Wednesday, July 9, 2014

Learning By Playing - the Best Way to Learn

By Alisandra Wederich

It is paradoxical that many educators and parents still differentiate between a time for learning and a time for play without seeing the vital connection between them.
- Leo Buscaglia

Most of the time, we think of learning as coinciding more with work than with play. The word, "learning," tends to bring to mind images of textbooks and students bent over desks to study material, or even sitting at a computer doing online research. However, many teachers, and now some schools, are starting to acknowledge that hard work is not necessarily synonymous with great learning - in fact, playing and exploring are experiences that are scientifically proven to cause knowledge to more effectively stay with students. 

In Los Angeles, a group of founders and teachers have created a school based on the notion that learning through playing is the best way for students to grasp and retain new material. Aptly named, the Playmaker School, the staff is dedicated to teaching students through nontraditional methods. Rather than teaching rote memorization of historic dates, for instance, the school instructs students on what tools are available to look up such information (this is the age of Google, afterall), and instead of pushing students to regurgitate such information, students are asked to question what this information means.

This is a school that, instead of teaching facts and figures outright, asks students to create meaning, make connections, and problem solve. It asks students to be curious, creative and persistent until the answers are found, and encourages students to use the technology available to them. It's definitely a groundbreaking new way of teaching students how to learn, and staff are constantly re-evaluating their methods to make sure that materials presented are challenging students as well as playful.

Students at the Playmaker School love it, of course. Nolan Windham, grade 6, remarked at how other parents would be critical of how much play was involved, and question if they were learning anything. He says:

"We’re thinking about how when we take in information, how to process it and how to create information and how to create media, how to create different things, and that’s what you are doing in your adult life. You’re taking in things, you’re taking in information, you’re taking in food, you’re taking in money and you’re giving out services, ideas like physical labor. Just all of those things you are giving and taking in, but here you are really learning the internal processing. How all these things work together and what they mean.

If everyone could do [self directed learning], I think there would be so many more people that actually like school."

So far, the school has had raving reviews from staff, students, and parents, but there are many obstacles in the way of starting an education revolution. Standardized testing, core curriculum standard mandates, and other rules and regulations prevent this model school from rapid expansion. The education system has long been faulted with out-of-date techniques and tests, and perhaps the Playmaker School and its students are living testimony to why these things aren't necessary anymore. Unlike in most educational institutions, in the Playmaker School, if something doesn't work, teachers  and students have the ability to change it. Teachers listen to their students, and allow the students to have agency in their own education so that students have the power to change a class for the better. If the education system as a whole would listen to its students, the revolution of our educational system would already be underway.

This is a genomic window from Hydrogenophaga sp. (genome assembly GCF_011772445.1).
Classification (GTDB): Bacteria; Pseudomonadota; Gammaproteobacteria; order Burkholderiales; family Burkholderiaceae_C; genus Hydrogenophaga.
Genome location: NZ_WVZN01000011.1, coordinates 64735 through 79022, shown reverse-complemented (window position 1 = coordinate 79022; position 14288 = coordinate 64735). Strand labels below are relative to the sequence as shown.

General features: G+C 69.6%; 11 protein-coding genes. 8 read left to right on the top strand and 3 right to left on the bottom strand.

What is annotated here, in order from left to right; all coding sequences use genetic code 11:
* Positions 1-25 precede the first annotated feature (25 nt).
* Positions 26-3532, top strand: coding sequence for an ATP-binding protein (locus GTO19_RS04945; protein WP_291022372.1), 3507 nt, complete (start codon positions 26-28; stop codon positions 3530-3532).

Reading about how the Playmaker School teaches physics through having students build model rollercoasters, or imagine and have to research what might happen if the world turned inside out not only feeds student imagination and creativity, but provides valuable teachable moments which educators thrive on. Ultimately, it is a step towards a better education system, but we are going to have to fight against an established system that teaches to standardized tests and regulated curriculum in order to ensure the continuation of such school and provide learning environments like these to more students.

Source: A School That Ditches All the Rules But Not the Rigor

1 comment:

Anonymous said...

EVERYTHING in your life could be seen as a game. And those of us who treat it that way probably have more fun at it, for sure more excitement, in all likelihood more satisfaction, doubtlessly end up with more rewards.

Your job, too. If you see it and work it as a game you're likely to be better at it, for sure more flexible, more into it, and simply doing a better job, ten to one chances are making more money, too, this way.